Remarkable technical advances have been made in the Napa Valley wine industry, reducing labor-intensive steps in the winemaking process or making certain processes more efficient and responsive to a winemaker’s intent. These innovative, or more modern, approaches are embraced by vintners large and small. Yet some vintners hold fast to time-honored, traditional methods that have been used for decades, even centuries, for any number of reasons, giving weight to the adage that what’s old is new again.
We asked Napa Valley winemakers why they choose more modern or more traditional approaches for several key winemaking steps.
Many different vessels can be used to ferment wine, from ancient amphorae to modern stainless steel tanks. The choice (its composition, whether it controls temperature, imparts flavor or allows in oxygen, etc.) influences the final wine style.
More Traditional: Amphorae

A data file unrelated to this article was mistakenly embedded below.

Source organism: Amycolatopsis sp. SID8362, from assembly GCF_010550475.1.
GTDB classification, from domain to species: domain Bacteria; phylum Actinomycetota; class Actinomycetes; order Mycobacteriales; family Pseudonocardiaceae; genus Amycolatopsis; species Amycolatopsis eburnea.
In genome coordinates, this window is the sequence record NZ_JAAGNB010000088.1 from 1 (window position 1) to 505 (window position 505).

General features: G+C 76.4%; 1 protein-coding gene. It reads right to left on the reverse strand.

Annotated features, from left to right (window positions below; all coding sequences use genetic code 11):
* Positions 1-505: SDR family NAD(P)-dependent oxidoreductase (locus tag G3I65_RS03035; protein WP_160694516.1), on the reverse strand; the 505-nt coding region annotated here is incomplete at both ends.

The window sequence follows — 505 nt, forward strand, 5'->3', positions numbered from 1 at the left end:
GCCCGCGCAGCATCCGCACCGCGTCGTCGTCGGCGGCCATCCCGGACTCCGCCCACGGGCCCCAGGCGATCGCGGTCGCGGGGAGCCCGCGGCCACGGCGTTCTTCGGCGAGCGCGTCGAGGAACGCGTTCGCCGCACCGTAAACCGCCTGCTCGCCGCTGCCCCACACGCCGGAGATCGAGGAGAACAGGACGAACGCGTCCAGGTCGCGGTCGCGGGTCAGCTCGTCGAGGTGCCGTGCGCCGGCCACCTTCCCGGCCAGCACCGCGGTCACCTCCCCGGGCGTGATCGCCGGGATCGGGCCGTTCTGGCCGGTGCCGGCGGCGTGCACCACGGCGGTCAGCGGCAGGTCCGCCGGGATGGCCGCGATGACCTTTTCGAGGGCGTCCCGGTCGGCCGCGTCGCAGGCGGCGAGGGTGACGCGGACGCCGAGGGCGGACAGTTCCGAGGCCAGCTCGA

These large pottery containers, which narrow at the mouth and allow for a stopper, were used by the ancient Greeks, Romans and others to make and transport wine. Their use today, by winemakers seeking to develop even greater complexity and more nuances from their wines, brings this very ancient tradition back to the forefront.
Winemaker Aaron Pott explains, “I am using amphorae because I wanted to find a way to age wines in an oxidative environment without adding wood tannin or having the flavors and aromas of wood. Clay gives me more or less the equivalent of the air interaction that you find in barrels without the masking effects of the wood. I love how they respect the fruit and give us unparalleled precision and focus on the terroir.”
More Modern: Stainless Steel Tanks
Stainless steel tanks are ubiquitous in Napa Valley wineries today. These modern vessels allow for temperature control and ease in cleaning and help maintain bright fruit flavors in the wines.
Kristin Belair, winemaker at Honig, a producer of several Sauvignon Blanc styles, notes, “Sauvignon Blanc lends itself to a variety of fermentation techniques, giving a winemaker a broad palate to choose from. Stainless steel itself does not impart any flavor into the finished wine, but these tanks are typically outfitted with a means of temperature control. By employing different yeast strains and fermenting at warmer (60-75 F) or cooler (45-55 F) temperatures, one can influence the final flavor and texture of the wine, enhancing and making the flavors more complex.”
Breaking the Cap